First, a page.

• @FireDragon Or another use case might be that you want a class that is a Factory, which subclasses inherit from, and your factory is responsible for creating instances of the subclasses. In that situation, your Factory cannot be a module because you cannot inherit from a module, so it's a parent class that you don't instantiate (and can 'namespace' it's children if you want, kind of like a module) – rmcsharry Jul 19 '19 at 11:10

You probably want to use this to group your classes into a module. Sort of a namespace thing.

for example the Twitter gem uses namespaces to achieve this:



So both Client and Search classes live under the Twitter module.

If you want to check the sources, the code for both classes can be found here and here.

Hope this helps!


There is yet another difference between nested classes and nested modules in Ruby prior to 2.5 that other answers failed to cover that I feel must be mentioned here. It is the lookup process.

In short: due to top level constant lookup in Ruby prior to 2.5, Ruby may end up looking for your nested class in the wrong place (in Object in particular) if you use nested classes.

In Ruby prior to 2.5:
Nested class structure: Suppose you have a class X, with nested class Y, or X::Y. And then you have a top level class named also Y. If X::Y is not loaded, then following happens when you call X::Y:

Having not found Y in X, Ruby will try to look it up in ancestors of X. Since X is a class and not a module, it has ancestors, among which are [Object, Kernel, BasicObject]. So, it tries to look for Y in Object, where it finds it successfully.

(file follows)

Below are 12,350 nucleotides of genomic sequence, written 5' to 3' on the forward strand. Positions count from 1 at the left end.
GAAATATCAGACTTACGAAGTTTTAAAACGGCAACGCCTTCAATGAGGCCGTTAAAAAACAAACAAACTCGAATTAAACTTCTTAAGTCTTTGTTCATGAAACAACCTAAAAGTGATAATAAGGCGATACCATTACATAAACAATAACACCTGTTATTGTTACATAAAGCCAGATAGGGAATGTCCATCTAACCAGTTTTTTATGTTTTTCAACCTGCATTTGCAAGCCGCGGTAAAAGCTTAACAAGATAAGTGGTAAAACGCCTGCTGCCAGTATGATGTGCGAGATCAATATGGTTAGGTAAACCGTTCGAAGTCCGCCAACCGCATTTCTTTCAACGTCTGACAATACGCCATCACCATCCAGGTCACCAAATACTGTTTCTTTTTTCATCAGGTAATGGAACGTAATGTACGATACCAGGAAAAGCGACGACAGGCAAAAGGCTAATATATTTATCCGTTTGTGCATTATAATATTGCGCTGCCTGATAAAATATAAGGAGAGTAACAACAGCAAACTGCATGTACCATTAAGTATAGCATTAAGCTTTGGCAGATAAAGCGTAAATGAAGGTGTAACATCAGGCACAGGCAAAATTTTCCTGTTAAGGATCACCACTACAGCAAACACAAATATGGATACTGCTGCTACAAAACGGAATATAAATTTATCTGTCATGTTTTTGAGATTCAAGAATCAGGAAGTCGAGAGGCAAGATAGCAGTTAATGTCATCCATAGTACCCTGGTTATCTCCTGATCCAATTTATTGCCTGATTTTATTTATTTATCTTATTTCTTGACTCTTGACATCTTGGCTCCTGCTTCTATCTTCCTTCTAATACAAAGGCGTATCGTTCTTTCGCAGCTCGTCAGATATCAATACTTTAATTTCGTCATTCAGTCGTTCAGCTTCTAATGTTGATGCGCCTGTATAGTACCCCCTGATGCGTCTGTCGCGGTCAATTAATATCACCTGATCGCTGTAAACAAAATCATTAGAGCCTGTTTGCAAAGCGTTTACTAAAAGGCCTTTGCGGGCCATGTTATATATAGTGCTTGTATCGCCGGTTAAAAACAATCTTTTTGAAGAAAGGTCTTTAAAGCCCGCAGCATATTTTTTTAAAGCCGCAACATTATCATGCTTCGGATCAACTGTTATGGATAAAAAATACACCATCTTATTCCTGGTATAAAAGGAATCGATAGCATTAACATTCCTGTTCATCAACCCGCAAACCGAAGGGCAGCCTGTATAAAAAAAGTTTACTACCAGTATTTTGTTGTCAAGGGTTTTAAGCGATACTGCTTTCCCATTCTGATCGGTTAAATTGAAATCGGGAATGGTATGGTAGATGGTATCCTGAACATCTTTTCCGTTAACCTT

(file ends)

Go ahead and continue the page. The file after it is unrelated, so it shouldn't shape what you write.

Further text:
Yet it is the top level Y and not X::Y. You will get this warning:

warning: toplevel constant Y referenced by X::Y

Nested module structure: Suppose in the previous example X is a module and not a class.

A module only has itself as ancestor: X.ancestors would produce [X].

In this case, Ruby won't be able to look for Y in one of ancestors of X and will throw a NameError. Rails (or any other framework with autoloading) will try to load X::Y after that.

See this article for more information: https://blog.jetbrains.com/ruby/2017/03/why-you-should-not-use-a-class-as-a-namespace-in-rails-applications/

In Ruby 2.5:
Top level constant lookup removed.
You may use nested classes without fear of encountering this bug.


In the addition to previous answers: Module in Ruby is a class

$ irb
> module Some end
=> nil
> Some.class
=> Module
> Module.superclass
=> Object
  • 11
    You'd be more accurate to say that 'class in Ruby is a module'! – Tim Diggins Mar 18 '14 at 13:05
  • 2
    Everything in Ruby may be an object, but calling module a class does not seem correct: irb(main):005:0> Class.ancestors.reverse => [BasicObject, Kernel, Object, Module, Class] – Chad M Mar 20 '15 at 6:56
  • and here we come to the definition of "is" – ahnbizcad Mar 1 '16 at 7:08
  • Note that modules can not be instantiated. I.e., it is not possible to create objects from a module. So modules, unlike classes, do not have a method new. So although you can say Modules are a class (lowercase), they are not the same thing as a Class (uppercase) :) – rmcsharry Jul 19 '19 at 11:13